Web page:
We all have a backstory, here's mine.
While walking to class, another student, a white male, called me a spic. This bias incident during my freshman year in college motivated my interest in bias and hate, and inspired my commitment to issues related diversity and leadership. As a first generation college student, and a Latina on a predominantly white college campus, my path towards "understanding" began as a journey to understand wielded at me in the hallway en route to my class. But what emerged for me was a greater understanding of how certain groups are valued and others devalued both on college campuses and beyond. During that time of my life- education and allies made a difference. Today, it's my mission to provide that education and create safer college campuses.
My Professional Roots
As a university professional in student affairs, my work was focused on creating policies and services in support of diversity by working in international student advising, multicultural student affairs, and a gender and sexuality resource center- obviously at different times, and on different campuses. I've worked with multicultural students organizations, social Greek organizations, resident advisors, orientation leaders, and other student leaders implementing anti-bias training and social justice education, leadership coaching, & practical skills building. I really enjoyed working with students and still shows!
My entire career has been spent helping people understand the difference between tolerance and creating safer campuses where differences are valued and respected and justice thrives. By challenging biased jokes, assumptions and other “low level” community offenses I advise students to take responsibility for the work by actively creating the kind of world they want to live on by practicing on their school campus. Don't just talk about it, be about it and then do something!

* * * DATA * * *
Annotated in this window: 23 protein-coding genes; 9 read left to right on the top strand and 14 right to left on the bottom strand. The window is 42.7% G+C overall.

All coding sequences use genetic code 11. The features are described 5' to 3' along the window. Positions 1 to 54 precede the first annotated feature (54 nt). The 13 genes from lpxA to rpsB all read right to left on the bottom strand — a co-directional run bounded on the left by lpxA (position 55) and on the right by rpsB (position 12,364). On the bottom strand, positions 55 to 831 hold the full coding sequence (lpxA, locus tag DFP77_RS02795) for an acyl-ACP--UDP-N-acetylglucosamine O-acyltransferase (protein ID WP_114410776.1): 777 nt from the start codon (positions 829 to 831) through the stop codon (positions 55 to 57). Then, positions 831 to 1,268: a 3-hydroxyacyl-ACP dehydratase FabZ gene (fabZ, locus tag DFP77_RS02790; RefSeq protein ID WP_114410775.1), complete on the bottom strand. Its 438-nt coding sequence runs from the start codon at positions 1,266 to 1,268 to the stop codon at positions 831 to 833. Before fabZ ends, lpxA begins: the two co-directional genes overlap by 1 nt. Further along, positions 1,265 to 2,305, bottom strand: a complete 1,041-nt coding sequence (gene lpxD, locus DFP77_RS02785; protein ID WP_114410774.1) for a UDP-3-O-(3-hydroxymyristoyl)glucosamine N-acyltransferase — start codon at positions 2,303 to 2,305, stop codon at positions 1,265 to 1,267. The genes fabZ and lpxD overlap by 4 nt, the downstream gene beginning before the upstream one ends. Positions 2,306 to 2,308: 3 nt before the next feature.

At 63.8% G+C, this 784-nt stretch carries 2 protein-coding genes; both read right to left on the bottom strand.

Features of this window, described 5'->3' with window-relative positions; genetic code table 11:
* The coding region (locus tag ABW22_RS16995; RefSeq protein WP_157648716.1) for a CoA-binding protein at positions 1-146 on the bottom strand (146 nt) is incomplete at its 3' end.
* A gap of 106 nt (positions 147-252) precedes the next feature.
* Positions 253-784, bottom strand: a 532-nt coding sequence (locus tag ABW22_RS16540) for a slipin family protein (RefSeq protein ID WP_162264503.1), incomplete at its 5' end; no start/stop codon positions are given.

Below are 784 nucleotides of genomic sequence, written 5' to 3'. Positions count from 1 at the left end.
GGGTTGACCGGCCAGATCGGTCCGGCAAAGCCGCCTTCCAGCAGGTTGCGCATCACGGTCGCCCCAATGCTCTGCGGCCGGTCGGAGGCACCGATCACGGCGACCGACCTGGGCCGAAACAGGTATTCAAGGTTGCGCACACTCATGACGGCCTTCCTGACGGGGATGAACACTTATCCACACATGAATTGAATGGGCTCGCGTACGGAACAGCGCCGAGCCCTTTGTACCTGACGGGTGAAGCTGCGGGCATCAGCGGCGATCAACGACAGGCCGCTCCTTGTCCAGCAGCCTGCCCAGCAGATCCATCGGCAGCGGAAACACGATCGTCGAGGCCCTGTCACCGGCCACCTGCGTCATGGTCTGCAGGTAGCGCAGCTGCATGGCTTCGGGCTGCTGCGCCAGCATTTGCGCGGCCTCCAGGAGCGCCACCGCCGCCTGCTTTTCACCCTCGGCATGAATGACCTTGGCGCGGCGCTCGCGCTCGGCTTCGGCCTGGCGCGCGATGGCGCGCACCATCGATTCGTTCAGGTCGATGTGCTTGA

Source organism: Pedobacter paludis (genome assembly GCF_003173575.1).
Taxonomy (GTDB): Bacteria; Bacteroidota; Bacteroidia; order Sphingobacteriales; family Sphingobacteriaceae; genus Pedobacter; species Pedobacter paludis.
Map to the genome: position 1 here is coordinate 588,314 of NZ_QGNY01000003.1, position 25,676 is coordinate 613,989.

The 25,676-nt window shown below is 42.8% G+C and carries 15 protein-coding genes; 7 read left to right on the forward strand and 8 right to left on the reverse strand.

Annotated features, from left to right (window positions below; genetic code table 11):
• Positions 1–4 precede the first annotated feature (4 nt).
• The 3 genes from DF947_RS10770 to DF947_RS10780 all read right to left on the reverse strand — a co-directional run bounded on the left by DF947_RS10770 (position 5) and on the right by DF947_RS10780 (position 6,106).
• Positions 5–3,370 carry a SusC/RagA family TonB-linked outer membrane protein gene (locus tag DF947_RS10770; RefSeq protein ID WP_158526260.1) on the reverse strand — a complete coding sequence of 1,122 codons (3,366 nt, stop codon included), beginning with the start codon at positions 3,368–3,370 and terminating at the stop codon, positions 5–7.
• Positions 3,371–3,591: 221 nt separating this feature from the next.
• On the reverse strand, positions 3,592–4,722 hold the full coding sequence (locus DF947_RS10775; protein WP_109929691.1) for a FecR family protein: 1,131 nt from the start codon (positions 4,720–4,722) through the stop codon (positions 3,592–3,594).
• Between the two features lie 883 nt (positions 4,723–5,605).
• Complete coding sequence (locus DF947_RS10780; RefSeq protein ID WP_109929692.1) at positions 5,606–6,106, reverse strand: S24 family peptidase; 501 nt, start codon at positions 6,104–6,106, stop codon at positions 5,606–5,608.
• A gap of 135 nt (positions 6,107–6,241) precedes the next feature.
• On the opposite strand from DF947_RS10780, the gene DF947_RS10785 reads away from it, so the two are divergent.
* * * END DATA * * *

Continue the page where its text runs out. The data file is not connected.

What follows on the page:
My work with educators challenges clichés and misnomers about diversity and inclusion to understanding social dynamics, systems, and uncovering ways educators can realize their institution’s mission. In the end, it's about by recalibrating practices, increasing awareness, and starting with personal change.
I have more than 20 years of professional social justice experience as an educator, trainer, performer and administrator. The New School for Social Researched in New York City conferred my Master’s Degree in Sociology with an emphasis on race, but the lessons I've learned from the thousands of people I've worked with is the most valuable eduction I have ever received.